Journey to the RRP Thoroughbred Makeover 2020: Ali Barros’ May Update

The journey to the Retired Racehorse Project Thoroughbred Makeover 2020 continues! Read on for our third update from Ali Barros.

Sometimes, the Road to the Makeover Gets Bumpy

I was hoping that the saying “April showers bring May flowers” would ring true since Tennessee was beginning to reopen from the pandemic, and the weather was warming up.  Unfortunately, this month Prince had some unexpected setbacks, but we forged on with hopes of making it to the Thoroughbred Makeover. 

Conformation shot of Prince Hansen. Photo by Ali Barros.

The first minor setback occurred when Prince threw a front shoe the morning after getting his feet done, in typical Prince fashion. The farrier was unable to return to the farm to put on a new shoe for five days, so Prince enjoyed a week off from training. Hopeful that we could still stay on target with his training, we got back to work as soon as the shoe was put back on. 

If throwing shoes was a Makeover discipline, we would be a shoo-in. Photo by Ali Barros.

Another setback occurred two days after Prince started back to work.  I rode Prince for half an hour on Tuesday morning, May 12.  I gave him a bath and turned him out in his pasture with his pasture mates.  Five hours later, when I started bringing in the horses for dinner, I noticed Prince rolling in the field. I assumed he was just getting in a quick roll before feeding, so initially I wasn’t alarmed. After bringing in one of my other horses and returning to the pasture a few minutes later, I noticed that Prince was in a different part of the field rolling again. Realizing this was not a norm for Prince, I quickly got his halter and went out to retrieve him from the pasture. By the time I reached him, he had gotten up and although his demeanor seemed normal, I wasn’t convinced he was feeling himself.  I brought him into his stall, closed the door, and observed him. He circled around looking as if he wanted to roll again. I grabbed his halter and reopened the stall door. He stopped and stood in a parked-out stance. I brought him out of the stall and started hand walking him. I called the vet and decided to have the vet come to the farm as an emergency call, since Prince was exhibiting signs of colic. Under vet advisement, I administered Ulcer Guard and Banamine, then continued hand walking Prince after taking his vital signs until the vet arrived. 

Colic is one of the scariest words in a horse owner’s vocabulary. Having another Thoroughbred with a history of colic, I remained calm and optimistic. When the vet arrived, she felt it was likely gas colic due to the luscious springtime grass. He had an elevated heart rate, but he had no obvious distension or displacement after an abdominal palpation. The vet put in a nasogastric tube to administer electrolytes and oil. The vet was confident that Prince would be fine and gave instructions to monitor him closely for the night.  Thankfully, Prince was fine overnight. He returned to his normal happy self the next morning. Following the vet’s recommendation, I gave Prince a week off from riding and reduced his pasture time to just 3-4 hours per day.  He strongly objects to this since his friends get to stay out longer –- but doctor’s orders!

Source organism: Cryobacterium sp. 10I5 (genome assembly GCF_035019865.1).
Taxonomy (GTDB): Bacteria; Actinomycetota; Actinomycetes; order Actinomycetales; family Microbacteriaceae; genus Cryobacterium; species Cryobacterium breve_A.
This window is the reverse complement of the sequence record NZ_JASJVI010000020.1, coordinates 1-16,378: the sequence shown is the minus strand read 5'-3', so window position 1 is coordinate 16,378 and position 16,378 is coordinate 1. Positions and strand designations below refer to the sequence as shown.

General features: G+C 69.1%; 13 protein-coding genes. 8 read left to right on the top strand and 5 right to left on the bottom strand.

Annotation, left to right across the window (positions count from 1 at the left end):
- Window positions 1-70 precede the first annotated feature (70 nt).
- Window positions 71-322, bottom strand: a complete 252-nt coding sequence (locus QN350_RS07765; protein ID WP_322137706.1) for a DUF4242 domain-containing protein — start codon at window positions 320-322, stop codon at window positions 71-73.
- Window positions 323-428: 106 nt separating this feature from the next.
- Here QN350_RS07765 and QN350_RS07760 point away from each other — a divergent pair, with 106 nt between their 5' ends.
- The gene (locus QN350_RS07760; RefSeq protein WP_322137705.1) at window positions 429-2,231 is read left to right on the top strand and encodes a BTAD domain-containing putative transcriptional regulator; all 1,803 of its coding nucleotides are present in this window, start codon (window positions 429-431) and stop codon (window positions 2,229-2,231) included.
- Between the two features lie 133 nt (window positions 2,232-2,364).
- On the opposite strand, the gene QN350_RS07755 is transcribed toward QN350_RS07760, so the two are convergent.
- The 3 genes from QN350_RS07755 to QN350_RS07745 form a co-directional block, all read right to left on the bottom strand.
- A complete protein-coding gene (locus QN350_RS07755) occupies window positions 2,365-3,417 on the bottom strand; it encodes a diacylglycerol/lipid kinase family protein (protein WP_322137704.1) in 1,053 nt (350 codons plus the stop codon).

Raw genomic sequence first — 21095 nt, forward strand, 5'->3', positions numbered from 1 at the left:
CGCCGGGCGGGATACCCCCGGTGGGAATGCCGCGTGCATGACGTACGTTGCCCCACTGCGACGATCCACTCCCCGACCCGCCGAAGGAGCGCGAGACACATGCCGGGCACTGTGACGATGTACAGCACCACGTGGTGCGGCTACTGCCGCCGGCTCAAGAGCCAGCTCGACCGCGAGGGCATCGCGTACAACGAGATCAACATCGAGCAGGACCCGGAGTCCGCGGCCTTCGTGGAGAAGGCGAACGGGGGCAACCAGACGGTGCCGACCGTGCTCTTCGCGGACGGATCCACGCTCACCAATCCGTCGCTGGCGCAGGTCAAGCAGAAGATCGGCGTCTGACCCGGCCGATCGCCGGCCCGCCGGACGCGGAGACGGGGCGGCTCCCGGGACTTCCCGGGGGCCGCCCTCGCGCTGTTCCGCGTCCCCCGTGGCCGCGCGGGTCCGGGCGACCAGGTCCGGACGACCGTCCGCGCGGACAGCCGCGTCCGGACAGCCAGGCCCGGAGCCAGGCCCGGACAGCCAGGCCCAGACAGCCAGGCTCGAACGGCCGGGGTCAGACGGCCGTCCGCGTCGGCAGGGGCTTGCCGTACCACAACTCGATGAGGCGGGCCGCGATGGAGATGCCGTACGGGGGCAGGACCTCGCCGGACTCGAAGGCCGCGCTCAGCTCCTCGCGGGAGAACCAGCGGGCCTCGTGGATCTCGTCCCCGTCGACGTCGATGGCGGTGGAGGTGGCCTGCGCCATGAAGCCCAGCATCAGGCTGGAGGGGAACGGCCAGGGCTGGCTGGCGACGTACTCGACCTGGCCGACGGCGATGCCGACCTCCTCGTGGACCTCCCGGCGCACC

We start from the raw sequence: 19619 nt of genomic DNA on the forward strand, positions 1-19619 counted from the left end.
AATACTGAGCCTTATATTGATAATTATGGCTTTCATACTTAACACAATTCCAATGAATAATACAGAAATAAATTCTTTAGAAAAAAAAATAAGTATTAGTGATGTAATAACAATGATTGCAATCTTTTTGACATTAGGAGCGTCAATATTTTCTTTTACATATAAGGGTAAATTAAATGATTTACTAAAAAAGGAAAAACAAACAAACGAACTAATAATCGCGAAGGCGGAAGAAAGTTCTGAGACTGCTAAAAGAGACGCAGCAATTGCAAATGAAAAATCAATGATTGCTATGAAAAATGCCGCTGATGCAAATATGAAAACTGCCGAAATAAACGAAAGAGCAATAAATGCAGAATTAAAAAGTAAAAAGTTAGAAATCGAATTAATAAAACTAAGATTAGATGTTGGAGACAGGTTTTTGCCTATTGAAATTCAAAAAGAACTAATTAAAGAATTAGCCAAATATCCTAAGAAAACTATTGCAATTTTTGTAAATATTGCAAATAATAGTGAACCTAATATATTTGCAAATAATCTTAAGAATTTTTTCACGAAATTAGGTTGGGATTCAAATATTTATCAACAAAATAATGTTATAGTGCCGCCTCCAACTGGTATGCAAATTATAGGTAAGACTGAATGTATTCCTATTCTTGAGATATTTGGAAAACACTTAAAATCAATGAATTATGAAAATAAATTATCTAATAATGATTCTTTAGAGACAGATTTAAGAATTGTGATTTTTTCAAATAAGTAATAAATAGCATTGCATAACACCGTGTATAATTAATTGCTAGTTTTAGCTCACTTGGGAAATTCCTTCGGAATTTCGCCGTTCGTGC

“I know it hasn’t been four hours, Mom! Come back later.” –Prince. Photo by Ali Barros.

In the midst of writing this blog post, Prince is now two weeks post colic scare. He is back to work and having less pasture time. He has kept his shoes on, and he has not exhibited any additional colic signs. Since beginning to blog, we have improved on our walk to canter transitions, picking up the left lead correctly (almost) every time, and starting over cross rails.   We even cantered our first cross rail! 

Setbacks are part of a horse’s training process.  In theory, timelines are a nice idea, but when you have been around horses for years, you come to the realization that you can’t put a deadline on training. I may have only to ridden Prince eleven times during the month of May, but I have a healthy horse, and that is something to cherish. All too often, colic scares have a far worse outcome. Therefore, I am thankful to have the opportunity to continue to love, care for, and train Prince Hansen. Hug your horse and appreciate every ride. 

Prince. Photo by Ali Barros.

Want to follow along on Ali and Prince’s journey before their next update here on Jumper Nation?  Be sure to “like” the Barros Sporthorses Facebook page and follow on Instagram.

About Ali

Ali Barros is a 25 year old young professional originally from Medway, Massachusetts currently residing in Nashville, Tennessee. She grew up on the New England Hunter/Jumper circuit as a working student and groom for many top trainers. In 2012, she received a NCAA D1 Equestrian scholarship to UT Martin, moving her to Tennessee. During college and graduate school she decided to event, where she competed up to training level on one of her OTTB’s “Let It Rock.” She now trains hunters, jumpers, and eventers with a focus on OTTBs and young warmbloods. She is thrilled to be participating in RRP Thoroughbred Makeover with her Second Stride adoption “Prince Hansen.”